In the epic poem Gilgamesh, the main theme is Gilgamesh’s quest to defeat the demon that is in the back of every human’s mind at all times: death. His quest to defeat mankind’s penultimate battle proves futile in the end, yet could Gilgamesh be considered to be immortal in a different sense? Immortality can exist on two planes: both a physical and metaphorical world. Gilgamesh did fail is his quest to live tangibly forever, and therefore seeks everlasting life in an allegorical sense. If he could create something, an idea or an action that will be remembered forever, such as killing Humbaba, he too can live forever via this accomplishment. So, in a sense, Gilgamesh did actually succeed in his quest for eternal life.
Gilgamesh has everything he could possibly ask for: riches, fame, power, yet he still wants more. He wants to live forever. Since he is used to being instantaneously gratified of everything he wants, he expects the same to occur in his quest for eternal life. After the death of Enkidu, his desire to live forever grows even stronger. Having a sheltered, privileged life, the death of Gilgamesh’s closed friend, essentially his other half, was most likely his first experience with death, and it terrified him. In Book IX, he asks, “Must I die too? Must I be as lifeless as Enkidu? How can I bear this sorrow that gnaws at my belly, this fear of death that drives me onward?” This does indeed drive him onward and leads him straight to the gods.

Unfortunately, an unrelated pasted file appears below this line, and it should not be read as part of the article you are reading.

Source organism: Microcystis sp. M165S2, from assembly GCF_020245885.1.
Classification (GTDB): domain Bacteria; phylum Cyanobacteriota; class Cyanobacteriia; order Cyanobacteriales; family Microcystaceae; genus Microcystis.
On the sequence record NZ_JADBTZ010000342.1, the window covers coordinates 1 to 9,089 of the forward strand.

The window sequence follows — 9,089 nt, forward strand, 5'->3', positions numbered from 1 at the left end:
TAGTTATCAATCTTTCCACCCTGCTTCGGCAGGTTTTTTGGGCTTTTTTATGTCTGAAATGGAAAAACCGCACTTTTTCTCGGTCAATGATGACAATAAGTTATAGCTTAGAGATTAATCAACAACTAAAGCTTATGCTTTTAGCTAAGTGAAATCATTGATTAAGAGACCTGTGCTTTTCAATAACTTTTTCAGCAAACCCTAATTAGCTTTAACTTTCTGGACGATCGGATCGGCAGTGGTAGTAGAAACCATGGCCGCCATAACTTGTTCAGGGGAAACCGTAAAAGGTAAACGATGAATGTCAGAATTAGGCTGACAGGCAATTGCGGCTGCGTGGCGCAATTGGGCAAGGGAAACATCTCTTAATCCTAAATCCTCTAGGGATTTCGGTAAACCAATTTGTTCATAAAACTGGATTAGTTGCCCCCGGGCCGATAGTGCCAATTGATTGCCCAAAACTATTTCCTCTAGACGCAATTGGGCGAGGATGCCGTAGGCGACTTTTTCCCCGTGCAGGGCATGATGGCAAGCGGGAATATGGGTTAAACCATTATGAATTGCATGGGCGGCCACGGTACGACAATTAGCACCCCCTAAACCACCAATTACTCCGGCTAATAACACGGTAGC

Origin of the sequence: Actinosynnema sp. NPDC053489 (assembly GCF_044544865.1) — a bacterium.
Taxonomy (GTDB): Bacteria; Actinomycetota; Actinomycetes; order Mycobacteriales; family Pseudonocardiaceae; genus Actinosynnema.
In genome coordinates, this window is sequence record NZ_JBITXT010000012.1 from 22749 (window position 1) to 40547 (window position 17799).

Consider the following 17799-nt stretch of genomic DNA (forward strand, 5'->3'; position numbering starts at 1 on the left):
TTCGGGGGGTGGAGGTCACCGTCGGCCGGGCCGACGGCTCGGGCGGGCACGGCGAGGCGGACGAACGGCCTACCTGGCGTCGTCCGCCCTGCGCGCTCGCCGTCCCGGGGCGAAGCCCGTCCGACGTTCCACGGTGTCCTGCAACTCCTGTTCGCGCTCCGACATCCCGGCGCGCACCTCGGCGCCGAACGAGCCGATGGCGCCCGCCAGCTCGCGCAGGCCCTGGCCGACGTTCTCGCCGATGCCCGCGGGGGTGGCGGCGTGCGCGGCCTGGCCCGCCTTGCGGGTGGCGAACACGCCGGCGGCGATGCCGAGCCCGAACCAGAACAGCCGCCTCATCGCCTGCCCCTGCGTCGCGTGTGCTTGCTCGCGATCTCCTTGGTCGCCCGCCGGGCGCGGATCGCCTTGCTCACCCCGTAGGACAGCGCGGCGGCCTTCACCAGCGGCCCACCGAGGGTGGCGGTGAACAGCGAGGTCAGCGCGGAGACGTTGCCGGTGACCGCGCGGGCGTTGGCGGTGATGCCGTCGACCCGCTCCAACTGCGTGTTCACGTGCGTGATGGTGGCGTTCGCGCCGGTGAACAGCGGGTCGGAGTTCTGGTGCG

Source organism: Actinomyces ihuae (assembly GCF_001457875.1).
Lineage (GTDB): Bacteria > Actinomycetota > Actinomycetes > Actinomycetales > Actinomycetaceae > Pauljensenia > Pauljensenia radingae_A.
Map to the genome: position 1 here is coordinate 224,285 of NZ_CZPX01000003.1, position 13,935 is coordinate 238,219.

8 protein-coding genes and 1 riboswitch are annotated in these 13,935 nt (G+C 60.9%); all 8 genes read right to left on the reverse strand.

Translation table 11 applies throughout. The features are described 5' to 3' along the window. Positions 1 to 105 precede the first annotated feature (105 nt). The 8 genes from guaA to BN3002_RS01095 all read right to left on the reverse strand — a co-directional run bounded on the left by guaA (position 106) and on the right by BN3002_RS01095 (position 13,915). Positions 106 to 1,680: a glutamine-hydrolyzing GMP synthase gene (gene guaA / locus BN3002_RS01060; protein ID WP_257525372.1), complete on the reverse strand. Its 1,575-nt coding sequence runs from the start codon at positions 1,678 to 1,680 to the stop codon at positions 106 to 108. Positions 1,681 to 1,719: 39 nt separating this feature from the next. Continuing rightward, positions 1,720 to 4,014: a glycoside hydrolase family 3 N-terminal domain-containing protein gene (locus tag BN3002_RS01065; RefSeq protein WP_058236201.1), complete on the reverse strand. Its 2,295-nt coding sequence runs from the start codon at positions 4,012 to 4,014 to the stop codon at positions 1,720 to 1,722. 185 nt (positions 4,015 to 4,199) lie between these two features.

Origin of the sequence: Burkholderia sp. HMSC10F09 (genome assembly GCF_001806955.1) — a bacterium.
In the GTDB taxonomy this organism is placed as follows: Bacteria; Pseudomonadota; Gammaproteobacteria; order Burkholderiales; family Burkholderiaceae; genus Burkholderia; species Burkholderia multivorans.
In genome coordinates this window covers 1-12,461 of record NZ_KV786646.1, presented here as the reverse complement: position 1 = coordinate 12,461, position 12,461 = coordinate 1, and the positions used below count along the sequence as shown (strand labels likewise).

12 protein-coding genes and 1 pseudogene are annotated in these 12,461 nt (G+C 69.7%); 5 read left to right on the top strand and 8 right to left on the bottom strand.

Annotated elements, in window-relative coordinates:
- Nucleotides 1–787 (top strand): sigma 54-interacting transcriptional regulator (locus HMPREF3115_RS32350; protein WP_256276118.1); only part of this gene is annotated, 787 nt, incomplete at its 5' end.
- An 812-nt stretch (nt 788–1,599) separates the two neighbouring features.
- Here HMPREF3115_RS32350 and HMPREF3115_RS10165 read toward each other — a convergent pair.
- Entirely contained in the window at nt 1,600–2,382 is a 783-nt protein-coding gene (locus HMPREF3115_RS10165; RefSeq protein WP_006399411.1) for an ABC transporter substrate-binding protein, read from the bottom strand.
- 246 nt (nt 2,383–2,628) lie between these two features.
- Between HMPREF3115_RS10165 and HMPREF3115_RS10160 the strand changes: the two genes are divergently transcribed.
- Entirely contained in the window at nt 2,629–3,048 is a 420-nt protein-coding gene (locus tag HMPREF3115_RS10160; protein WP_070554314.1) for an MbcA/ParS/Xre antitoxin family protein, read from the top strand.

Gilgamesh is not pleased with what the gods have to tell him, though. After his long journey and the retelling of his story, Shiduri tells him “You will never find the eternal life that you seek. When the gods created makind, they also created death, and they held back eternal life for themselves alone. Humans are born, the live, then they die, this is the order the gods have decreed.” Yet, instead of accepting his fate (which is the common fate of all mankind), he becomes enraged, demanding knowledge of how to...
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